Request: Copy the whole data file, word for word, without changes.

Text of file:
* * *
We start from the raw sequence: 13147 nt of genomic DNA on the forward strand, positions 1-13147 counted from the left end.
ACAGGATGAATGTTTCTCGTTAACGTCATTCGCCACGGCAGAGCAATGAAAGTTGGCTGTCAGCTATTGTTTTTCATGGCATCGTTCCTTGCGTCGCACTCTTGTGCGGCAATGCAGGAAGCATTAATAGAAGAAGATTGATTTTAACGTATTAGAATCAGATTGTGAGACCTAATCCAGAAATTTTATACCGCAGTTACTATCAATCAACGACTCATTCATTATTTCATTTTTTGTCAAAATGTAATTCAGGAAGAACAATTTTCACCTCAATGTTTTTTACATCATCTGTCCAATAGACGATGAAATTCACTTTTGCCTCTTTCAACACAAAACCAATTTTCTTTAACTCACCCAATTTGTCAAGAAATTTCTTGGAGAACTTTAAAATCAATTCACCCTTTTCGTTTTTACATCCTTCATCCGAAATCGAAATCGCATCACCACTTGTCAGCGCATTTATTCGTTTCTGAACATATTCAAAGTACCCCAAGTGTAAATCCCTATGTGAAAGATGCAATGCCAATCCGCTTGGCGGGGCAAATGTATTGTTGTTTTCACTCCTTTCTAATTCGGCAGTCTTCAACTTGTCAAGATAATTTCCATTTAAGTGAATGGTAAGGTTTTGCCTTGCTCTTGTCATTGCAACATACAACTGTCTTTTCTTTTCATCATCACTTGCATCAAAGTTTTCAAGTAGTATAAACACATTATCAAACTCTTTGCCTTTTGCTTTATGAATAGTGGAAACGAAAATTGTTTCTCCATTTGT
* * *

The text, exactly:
We start from the raw sequence: 13147 nt of genomic DNA on the forward strand, positions 1-13147 counted from the left end.
ACAGGATGAATGTTTCTCGTTAACGTCATTCGCCACGGCAGAGCAATGAAAGTTGGCTGTCAGCTATTGTTTTTCATGGCATCGTTCCTTGCGTCGCACTCTTGTGCGGCAATGCAGGAAGCATTAATAGAAGAAGATTGATTTTAACGTATTAGAATCAGATTGTGAGACCTAATCCAGAAATTTTATACCGCAGTTACTATCAATCAACGACTCATTCATTATTTCATTTTTTGTCAAAATGTAATTCAGGAAGAACAATTTTCACCTCAATGTTTTTTACATCATCTGTCCAATAGACGATGAAATTCACTTTTGCCTCTTTCAACACAAAACCAATTTTCTTTAACTCACCCAATTTGTCAAGAAATTTCTTGGAGAACTTTAAAATCAATTCACCCTTTTCGTTTTTACATCCTTCATCCGAAATCGAAATCGCATCACCACTTGTCAGCGCATTTATTCGTTTCTGAACATATTCAAAGTACCCCAAGTGTAAATCCCTATGTGAAAGATGCAATGCCAATCCGCTTGGCGGGGCAAATGTATTGTTGTTTTCACTCCTTTCTAATTCGGCAGTCTTCAACTTGTCAAGATAATTTCCATTTAAGTGAATGGTAAGGTTTTGCCTTGCTCTTGTCATTGCAACATACAACTGTCTTTTCTTTTCATCATCACTTGCATCAAAGTTTTCAAGTAGTATAAACACATTATCAAACTCTTTGCCTTTTGCTTTATGAATAGTGGAAACGAAAATTGTTTCTCCATTTGT